Eric Sevareid: The Taming of the Dream
September 1, 2010        



            In Democratic Vistas (1867), his immortal paean to American promise, Walt Whitman celebrated an ideal to which, he claimed, the American West at least sometimes approximated:


I can conceive a community, to-day and here, in which, on a sufficient scale, the perfect personalities, without noise, meet; say in some pleasant western settlement or town, where a couple of hundred best men and women, of ordinary worldly status, have by luck been drawn together, with nothing extra of genius or wealth, but virtuous, chaste, industrious, cheerful, resolute, friendly and devout. I can conceive such a community organized in running order, powers judiciously delegated -- farming, building, trade, courts, mails, schools, elections, all attended to; and then the rest of life, the main thing, freely branching and blossoming in each individual, and bearing golden fruit. I can see there, in every young and old man, after his kind, and in every woman after hers, a true personality, develop'd, exercised proportionately in body, mind, and spirit. I can imagine this case as one not necessarily rare or difficult, but in buoyant accordance with the municipal and general requirements of our times. And I can realize in it the culmination of something better than any stereotyped eclat of history or poems. Perhaps, unsung, undramatized, unput in essays or biographies -- perhaps even some such community already exists, in Ohio, Illinois, Missouri, or somewhere, practically fulfilling itself, and thus outvying, in cheapest vulgar life, all that has been hitherto shown in best ideal pictures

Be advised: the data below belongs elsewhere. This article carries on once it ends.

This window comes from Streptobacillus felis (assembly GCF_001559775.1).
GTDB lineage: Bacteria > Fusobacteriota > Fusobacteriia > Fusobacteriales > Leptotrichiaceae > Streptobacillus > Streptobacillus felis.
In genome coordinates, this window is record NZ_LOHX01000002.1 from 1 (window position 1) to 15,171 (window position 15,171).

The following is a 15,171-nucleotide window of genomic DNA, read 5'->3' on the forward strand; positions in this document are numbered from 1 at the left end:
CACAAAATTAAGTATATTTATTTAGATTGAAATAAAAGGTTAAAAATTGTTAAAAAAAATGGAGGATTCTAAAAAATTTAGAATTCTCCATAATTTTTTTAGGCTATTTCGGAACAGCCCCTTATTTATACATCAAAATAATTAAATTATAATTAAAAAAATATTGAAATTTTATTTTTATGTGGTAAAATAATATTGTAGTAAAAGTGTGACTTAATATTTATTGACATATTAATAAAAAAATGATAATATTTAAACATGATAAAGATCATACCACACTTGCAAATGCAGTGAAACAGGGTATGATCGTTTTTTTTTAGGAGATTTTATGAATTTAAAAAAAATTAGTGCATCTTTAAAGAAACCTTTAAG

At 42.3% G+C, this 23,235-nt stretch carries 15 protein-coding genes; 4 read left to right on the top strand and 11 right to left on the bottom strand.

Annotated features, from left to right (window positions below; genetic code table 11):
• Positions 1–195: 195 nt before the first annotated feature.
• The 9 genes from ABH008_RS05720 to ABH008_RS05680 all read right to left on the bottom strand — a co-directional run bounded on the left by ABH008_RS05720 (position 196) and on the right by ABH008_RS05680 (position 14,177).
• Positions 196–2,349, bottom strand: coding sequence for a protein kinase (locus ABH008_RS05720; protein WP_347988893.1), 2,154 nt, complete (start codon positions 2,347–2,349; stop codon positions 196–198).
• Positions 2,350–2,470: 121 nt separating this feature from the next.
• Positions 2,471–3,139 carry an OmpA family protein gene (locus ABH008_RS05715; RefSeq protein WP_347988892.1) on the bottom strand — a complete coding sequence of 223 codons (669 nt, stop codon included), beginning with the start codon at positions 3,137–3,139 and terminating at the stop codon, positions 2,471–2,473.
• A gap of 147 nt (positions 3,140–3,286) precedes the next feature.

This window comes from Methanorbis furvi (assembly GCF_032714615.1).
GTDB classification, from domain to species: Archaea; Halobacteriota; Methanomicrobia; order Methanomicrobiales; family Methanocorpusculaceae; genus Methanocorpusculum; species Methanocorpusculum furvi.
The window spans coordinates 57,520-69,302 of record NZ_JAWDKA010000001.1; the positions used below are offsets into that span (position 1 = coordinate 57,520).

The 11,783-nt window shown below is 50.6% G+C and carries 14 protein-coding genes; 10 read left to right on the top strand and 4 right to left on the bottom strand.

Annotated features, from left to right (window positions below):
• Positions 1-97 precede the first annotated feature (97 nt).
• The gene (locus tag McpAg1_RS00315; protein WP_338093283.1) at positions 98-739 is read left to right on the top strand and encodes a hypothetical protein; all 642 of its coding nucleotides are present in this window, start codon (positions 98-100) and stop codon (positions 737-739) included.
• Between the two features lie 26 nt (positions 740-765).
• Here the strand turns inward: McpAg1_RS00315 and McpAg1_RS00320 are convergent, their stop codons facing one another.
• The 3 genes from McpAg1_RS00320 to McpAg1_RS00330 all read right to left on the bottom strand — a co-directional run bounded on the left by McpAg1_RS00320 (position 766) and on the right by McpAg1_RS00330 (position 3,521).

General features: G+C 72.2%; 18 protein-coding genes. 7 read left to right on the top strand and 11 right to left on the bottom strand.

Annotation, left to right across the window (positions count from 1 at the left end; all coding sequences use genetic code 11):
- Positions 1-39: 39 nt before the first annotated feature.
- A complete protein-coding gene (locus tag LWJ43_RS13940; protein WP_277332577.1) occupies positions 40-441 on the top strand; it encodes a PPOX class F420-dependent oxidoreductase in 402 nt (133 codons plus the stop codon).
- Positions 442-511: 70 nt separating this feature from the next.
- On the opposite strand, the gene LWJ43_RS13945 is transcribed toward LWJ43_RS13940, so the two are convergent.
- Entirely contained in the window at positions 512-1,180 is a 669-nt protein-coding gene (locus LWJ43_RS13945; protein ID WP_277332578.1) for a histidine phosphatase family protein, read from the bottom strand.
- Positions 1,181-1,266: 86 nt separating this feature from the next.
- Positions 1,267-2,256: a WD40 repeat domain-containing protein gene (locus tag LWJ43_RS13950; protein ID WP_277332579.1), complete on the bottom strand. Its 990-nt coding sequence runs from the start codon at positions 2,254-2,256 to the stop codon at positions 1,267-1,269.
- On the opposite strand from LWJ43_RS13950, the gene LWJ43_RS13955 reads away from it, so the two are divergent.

In the middle of the next century, a son of one of those Western communities looked back on his boyhood and remembered something not unlike what Whitman had foreseen:


We were a true democracy in that huddled community of painted boards. ... There were, of course, differences in degree of material wealth. There were what was always referred to as the "well-to-do," and we had a few families "on the other side of the tracks." No doubt there was envy at times and small bitternesses here and there. But no man lived in fear of another. No man had the power to direct another to vote this way or that. No impenetrable combine could foist a candidate upon the people if they did not wish, and it would have been quite impossible to rig an election and get away with it. This was an agrarian democracy, which meant there was no concentration of capital goods, which meant in turn, since we had no all-powerful landlords, that no class society based on birth or privilege had a chance to develop. ... No virtue was made of poverty ... but to be poor was no disgrace.

            Later I read all the exalting literature of the great struggle for a classless society ... It occurred to me then that what men wanted was Velva, on a national, on a world, scale. For the thing was already achieved, in miniature, out there, in a thousand miniatures scattered along the rivers and highways of all the West and Middle West. I was to hear [others] speak with a certain contempt of our Middle West ... its dullness, its bedrock of intolerance. [But] we had, in those severely limited places, an intolerance also of snobbery, of callousness, of crookedness, of men who kicked other men around. The working of democracy is boring, most of the time, and dull compared with other systems, but that is a small price to pay for so great a thing.